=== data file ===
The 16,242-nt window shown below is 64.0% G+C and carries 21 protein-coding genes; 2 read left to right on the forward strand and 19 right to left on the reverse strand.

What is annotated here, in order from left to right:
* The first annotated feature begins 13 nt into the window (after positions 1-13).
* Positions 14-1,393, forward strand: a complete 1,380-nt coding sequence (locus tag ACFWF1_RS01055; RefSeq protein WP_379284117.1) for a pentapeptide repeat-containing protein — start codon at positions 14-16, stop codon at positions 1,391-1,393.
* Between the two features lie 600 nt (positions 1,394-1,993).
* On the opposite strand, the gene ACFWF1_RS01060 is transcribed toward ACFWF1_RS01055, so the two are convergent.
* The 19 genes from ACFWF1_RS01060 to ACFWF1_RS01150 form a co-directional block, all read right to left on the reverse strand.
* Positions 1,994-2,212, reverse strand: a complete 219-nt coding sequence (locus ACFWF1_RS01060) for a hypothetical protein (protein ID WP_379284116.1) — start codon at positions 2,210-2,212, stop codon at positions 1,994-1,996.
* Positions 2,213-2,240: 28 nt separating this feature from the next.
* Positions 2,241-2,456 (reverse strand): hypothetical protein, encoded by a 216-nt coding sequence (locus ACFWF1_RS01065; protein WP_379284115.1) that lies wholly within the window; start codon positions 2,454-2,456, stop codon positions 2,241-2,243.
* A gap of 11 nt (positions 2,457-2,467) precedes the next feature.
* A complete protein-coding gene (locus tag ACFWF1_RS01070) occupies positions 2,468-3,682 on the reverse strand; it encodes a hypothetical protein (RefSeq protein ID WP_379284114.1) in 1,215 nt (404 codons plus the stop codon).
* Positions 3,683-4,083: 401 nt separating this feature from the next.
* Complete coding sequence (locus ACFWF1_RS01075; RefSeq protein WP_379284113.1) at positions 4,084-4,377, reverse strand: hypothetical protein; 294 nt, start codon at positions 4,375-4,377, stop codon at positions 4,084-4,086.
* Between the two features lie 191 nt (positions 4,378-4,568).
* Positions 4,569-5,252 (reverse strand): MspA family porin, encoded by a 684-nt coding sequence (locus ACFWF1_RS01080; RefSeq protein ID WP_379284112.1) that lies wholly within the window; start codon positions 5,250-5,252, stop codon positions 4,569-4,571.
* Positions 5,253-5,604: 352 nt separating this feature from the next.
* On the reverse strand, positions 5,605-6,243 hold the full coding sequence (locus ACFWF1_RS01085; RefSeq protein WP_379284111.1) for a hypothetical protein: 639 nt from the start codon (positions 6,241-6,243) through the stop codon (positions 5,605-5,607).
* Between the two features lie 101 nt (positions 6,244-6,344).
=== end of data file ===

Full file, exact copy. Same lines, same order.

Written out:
The 16,242-nt window shown below is 64.0% G+C and carries 21 protein-coding genes; 2 read left to right on the forward strand and 19 right to left on the reverse strand.

What is annotated here, in order from left to right:
* The first annotated feature begins 13 nt into the window (after positions 1-13).
* Positions 14-1,393, forward strand: a complete 1,380-nt coding sequence (locus tag ACFWF1_RS01055; RefSeq protein WP_379284117.1) for a pentapeptide repeat-containing protein — start codon at positions 14-16, stop codon at positions 1,391-1,393.
* Between the two features lie 600 nt (positions 1,394-1,993).
* On the opposite strand, the gene ACFWF1_RS01060 is transcribed toward ACFWF1_RS01055, so the two are convergent.
* The 19 genes from ACFWF1_RS01060 to ACFWF1_RS01150 form a co-directional block, all read right to left on the reverse strand.
* Positions 1,994-2,212, reverse strand: a complete 219-nt coding sequence (locus ACFWF1_RS01060) for a hypothetical protein (protein ID WP_379284116.1) — start codon at positions 2,210-2,212, stop codon at positions 1,994-1,996.
* Positions 2,213-2,240: 28 nt separating this feature from the next.
* Positions 2,241-2,456 (reverse strand): hypothetical protein, encoded by a 216-nt coding sequence (locus ACFWF1_RS01065; protein WP_379284115.1) that lies wholly within the window; start codon positions 2,454-2,456, stop codon positions 2,241-2,243.
* A gap of 11 nt (positions 2,457-2,467) precedes the next feature.
* A complete protein-coding gene (locus tag ACFWF1_RS01070) occupies positions 2,468-3,682 on the reverse strand; it encodes a hypothetical protein (RefSeq protein ID WP_379284114.1) in 1,215 nt (404 codons plus the stop codon).
* Positions 3,683-4,083: 401 nt separating this feature from the next.
* Complete coding sequence (locus ACFWF1_RS01075; RefSeq protein WP_379284113.1) at positions 4,084-4,377, reverse strand: hypothetical protein; 294 nt, start codon at positions 4,375-4,377, stop codon at positions 4,084-4,086.
* Between the two features lie 191 nt (positions 4,378-4,568).
* Positions 4,569-5,252 (reverse strand): MspA family porin, encoded by a 684-nt coding sequence (locus ACFWF1_RS01080; RefSeq protein ID WP_379284112.1) that lies wholly within the window; start codon positions 5,250-5,252, stop codon positions 4,569-4,571.
* Positions 5,253-5,604: 352 nt separating this feature from the next.
* On the reverse strand, positions 5,605-6,243 hold the full coding sequence (locus ACFWF1_RS01085; RefSeq protein WP_379284111.1) for a hypothetical protein: 639 nt from the start codon (positions 6,241-6,243) through the stop codon (positions 5,605-5,607).
* Between the two features lie 101 nt (positions 6,244-6,344).